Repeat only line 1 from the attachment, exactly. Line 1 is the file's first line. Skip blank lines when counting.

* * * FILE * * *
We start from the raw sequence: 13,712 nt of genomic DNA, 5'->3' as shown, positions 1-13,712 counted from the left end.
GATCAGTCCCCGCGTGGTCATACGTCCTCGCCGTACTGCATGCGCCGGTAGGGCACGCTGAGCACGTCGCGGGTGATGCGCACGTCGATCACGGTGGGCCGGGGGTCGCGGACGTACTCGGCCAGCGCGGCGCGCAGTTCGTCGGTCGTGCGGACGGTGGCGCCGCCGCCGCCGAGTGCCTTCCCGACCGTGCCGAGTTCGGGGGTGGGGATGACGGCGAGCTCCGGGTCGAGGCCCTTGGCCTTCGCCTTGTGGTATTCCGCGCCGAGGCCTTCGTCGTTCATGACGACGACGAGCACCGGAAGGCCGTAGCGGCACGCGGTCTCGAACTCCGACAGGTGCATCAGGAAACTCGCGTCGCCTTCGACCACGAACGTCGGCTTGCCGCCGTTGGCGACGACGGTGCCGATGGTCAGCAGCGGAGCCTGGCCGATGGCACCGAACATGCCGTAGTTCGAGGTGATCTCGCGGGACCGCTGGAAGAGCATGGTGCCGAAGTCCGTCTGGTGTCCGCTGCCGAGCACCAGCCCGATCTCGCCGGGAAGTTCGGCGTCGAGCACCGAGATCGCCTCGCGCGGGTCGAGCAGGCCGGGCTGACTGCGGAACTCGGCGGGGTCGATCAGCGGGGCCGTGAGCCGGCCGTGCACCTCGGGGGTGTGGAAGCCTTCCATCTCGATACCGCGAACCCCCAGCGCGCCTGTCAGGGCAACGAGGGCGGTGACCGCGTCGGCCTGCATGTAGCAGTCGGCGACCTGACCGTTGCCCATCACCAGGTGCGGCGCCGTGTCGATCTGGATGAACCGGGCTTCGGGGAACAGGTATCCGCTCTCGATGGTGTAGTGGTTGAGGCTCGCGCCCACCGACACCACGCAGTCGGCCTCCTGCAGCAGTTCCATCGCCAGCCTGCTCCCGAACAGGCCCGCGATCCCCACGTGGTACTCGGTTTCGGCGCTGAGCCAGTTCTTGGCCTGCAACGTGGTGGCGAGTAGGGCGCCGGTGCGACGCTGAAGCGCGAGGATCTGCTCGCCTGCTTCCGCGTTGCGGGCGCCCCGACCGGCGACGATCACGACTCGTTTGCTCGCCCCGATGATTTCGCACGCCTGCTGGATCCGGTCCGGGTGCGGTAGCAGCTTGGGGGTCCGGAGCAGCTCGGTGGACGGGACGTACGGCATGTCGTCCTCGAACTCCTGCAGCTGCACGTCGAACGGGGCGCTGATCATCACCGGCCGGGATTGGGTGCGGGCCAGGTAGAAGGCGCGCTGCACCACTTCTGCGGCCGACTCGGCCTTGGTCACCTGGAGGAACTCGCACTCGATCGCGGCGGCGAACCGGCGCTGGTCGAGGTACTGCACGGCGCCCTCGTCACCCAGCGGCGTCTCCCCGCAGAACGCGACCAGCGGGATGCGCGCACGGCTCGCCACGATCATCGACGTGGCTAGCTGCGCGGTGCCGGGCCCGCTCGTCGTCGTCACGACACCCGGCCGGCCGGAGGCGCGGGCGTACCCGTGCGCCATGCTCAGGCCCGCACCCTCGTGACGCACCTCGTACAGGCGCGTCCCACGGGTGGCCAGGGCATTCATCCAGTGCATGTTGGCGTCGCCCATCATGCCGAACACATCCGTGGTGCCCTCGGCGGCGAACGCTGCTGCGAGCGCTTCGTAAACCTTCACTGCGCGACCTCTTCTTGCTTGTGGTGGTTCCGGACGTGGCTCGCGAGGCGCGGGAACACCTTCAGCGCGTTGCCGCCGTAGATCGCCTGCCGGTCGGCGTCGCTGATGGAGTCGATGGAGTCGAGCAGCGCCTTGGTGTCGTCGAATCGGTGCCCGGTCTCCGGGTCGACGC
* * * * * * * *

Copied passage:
We start from the raw sequence: 13,712 nt of genomic DNA, 5'->3' as shown, positions 1-13,712 counted from the left end.